He can’t. He can’t.

Every time he thinks about walking away from this place the fear roars back, the anxiety, the certainty that he would be turning his back on Natasha, leaving her behind for a second time, giving up on her when she never gave up on him. It’s not fair, it’s not right, and it fills him with such red-hot hatred for his foolishness and his weakness that it makes him physically ill. Head pounding, stomach clenching, he can only shake his head. “I guess you did your job a little too well.”



Despite the marked difference in terrain – sand and scrub brush in place of verdant forests – the drive westward from Ashmore reminds Natasha keenly of the last trip she took through the American countryside, the week after New York.

Wow, she thinks. I’m actually kind of nostalgic for breaking gangbangers’ kneecaps.


She’d left town before noon. Bruce had made a few token protests – wait until we know more, no point in rushing off unprepared – but she thinks that in his heart he understands. She needs action, forward motion, more than anything else, even if that motion is in the wrong direction.

“There’s a lot of west out there, Natasha.”

“I guess if I end up in the Pacific I’ll know I’ve gone too far.”

He hadn’t offered to go with her – which she appreciated – but he had hugged her, briefly and with an expression halfway between a grimace and a wince, before handing her the phone and saying, “We’ll be in touch as soon as Tony learns something. And if you need anything, anything, you call. We’ll come Thor Express, let Darcy deal with the bugs. She’s pretty scary on her own, really.”

Natasha had wanted to laugh. She had wanted to cry. She managed to do neither. She’d still been numb over everything that happened, and numb was awkward but it was also safe.


She had rented a 4-wheel drive Chevy from a local Hertz, wincing as she handed over the Stark Industries credit card, in no state to come up with a convincing cover story in the face of difficult questions, but the jug-eared kid behind the counter had been too busy chatting up another employee to take note.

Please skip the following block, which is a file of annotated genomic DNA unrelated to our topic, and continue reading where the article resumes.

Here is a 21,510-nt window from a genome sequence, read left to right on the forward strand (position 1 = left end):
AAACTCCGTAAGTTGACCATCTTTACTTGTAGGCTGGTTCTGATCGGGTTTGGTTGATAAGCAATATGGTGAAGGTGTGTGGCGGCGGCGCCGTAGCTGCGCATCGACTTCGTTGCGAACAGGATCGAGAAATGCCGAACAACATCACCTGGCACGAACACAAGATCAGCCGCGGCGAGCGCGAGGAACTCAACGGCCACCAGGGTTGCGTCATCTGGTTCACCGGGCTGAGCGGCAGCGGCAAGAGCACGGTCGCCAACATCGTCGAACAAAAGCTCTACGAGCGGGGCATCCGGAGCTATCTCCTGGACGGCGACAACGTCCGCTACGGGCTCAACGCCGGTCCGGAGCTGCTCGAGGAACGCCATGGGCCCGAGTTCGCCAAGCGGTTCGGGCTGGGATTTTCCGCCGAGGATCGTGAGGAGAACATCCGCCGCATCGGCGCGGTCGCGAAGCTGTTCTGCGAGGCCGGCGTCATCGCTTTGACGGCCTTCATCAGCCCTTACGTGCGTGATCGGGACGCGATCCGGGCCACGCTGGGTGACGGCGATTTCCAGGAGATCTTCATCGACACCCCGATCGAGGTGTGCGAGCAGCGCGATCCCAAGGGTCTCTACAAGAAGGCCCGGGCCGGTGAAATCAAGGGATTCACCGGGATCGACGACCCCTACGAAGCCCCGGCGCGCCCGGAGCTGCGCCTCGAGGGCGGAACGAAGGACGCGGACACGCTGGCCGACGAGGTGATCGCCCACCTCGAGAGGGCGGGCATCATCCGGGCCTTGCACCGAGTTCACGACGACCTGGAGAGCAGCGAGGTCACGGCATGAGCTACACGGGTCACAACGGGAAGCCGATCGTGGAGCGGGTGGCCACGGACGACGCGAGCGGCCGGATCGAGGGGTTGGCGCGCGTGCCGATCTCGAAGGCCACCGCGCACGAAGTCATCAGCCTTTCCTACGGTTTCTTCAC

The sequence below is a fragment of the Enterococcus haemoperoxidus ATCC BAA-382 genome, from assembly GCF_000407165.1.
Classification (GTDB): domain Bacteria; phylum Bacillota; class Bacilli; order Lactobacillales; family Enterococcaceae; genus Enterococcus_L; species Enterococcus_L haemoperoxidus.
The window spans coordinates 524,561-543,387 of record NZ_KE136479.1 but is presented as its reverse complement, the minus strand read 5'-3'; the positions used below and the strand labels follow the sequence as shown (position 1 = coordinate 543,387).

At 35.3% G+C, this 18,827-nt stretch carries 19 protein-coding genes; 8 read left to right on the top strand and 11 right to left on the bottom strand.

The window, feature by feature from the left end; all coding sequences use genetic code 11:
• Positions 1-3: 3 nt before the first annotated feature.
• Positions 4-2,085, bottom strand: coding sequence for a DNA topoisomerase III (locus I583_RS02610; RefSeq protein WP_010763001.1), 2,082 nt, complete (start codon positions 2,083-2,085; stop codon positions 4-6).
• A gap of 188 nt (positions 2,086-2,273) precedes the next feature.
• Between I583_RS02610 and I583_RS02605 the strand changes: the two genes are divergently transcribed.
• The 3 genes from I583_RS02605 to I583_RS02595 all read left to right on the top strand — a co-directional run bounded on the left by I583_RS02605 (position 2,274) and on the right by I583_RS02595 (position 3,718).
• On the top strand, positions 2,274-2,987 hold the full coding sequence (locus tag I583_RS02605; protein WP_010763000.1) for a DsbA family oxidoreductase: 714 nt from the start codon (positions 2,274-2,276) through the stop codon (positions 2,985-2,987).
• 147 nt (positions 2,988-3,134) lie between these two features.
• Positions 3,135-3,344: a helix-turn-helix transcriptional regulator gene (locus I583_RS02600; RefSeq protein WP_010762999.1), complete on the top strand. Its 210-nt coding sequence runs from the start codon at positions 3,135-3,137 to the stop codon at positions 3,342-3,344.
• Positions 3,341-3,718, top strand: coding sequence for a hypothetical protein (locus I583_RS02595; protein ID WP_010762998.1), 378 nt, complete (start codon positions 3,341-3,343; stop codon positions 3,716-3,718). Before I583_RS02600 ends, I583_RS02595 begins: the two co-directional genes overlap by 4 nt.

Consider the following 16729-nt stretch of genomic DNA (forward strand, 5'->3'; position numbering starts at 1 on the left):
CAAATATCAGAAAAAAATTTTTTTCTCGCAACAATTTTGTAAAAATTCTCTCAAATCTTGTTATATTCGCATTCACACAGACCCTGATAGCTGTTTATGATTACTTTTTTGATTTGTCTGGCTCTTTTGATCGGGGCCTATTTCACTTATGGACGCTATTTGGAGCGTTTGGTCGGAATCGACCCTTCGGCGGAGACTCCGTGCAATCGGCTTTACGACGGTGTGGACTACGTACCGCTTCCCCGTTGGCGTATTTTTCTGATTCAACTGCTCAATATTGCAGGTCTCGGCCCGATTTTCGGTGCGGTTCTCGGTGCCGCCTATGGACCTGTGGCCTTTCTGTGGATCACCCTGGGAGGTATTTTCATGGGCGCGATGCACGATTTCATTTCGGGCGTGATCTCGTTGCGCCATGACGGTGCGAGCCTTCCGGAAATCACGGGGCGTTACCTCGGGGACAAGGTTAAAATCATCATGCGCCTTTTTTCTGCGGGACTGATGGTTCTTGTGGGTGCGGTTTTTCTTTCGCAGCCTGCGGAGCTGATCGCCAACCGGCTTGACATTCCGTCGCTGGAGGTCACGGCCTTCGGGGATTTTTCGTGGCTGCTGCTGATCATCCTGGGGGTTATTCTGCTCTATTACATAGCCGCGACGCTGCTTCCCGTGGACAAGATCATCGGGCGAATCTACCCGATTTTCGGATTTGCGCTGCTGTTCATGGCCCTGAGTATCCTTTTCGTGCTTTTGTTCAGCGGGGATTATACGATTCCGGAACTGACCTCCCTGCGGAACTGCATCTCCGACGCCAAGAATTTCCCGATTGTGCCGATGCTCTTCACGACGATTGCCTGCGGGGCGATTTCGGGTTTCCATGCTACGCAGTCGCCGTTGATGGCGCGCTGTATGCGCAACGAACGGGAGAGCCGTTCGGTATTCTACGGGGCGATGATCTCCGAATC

Now, across the desert by the most direct westerly route: Interstate 40, once a part of the historic Route 66. She knows the song thanks to Coulson, who had been a Chuck Berry fan. You'll see Amarillo and Gallup, New Mexico… Flagstaff, Arizona, don't forget Winona… Kingsman, Barstow, San Bernadino…

There’s a lot of west out there, Natasha.


Just after noon, with Albuquerque, New Mexico in her rearview mirror, Stark calls to share what Steve and Hill have learned from Paola Farraday. It doesn’t amount to much, but Stark tries to put a positive spin on things. “At least we have a starting point,” he says. The car has a hands-free link-up with her phone and Stark’s voice envelopes her in high-quality surround sound. “In the meantime, JARVIS and I are trying to track Manesh after she left the hospital.”

“She’ll be headed back to Fisher by now.”

“Maybe not. Maybe she was supposed to hang around, scramble a few other brains.” An awkward silence lingers. “Sorry.”

Natasha doesn’t reply. What did she do to you, Clint? The hospital staff swear they never noticed anything, there’s no evidence that Fisher was ever present… what kind of damage could Manesh have done in your room in the space of a couple minutes?

“We’re keeping an eye out for Barton, too. Car rentals, plane tickets…”

“He won’t be traveling under his own name.”

“…APBs for crazy people… we’d better hope he doesn’t end up in Vegas, we’ll never find him then…”

Natasha grits her teeth. “Stark…”

“Yeah, I heard you. Let me handle this. Barton’s not a ghost, he’ll show up.”

“The last time he was in New Mexico, he managed to get in and out of Germany without making a blip on anyone’s radar.”

Stark is silent for a moment, apparently considering this. Then: “Maybe his problem is that he really needs to stay the hell out of New Mexico.”

She wants to laugh. She wants to cry. She wants to pull a sharp u-turn, drive to New York, and punch Tony Stark in the goddamn face.

Instead she terminates the call.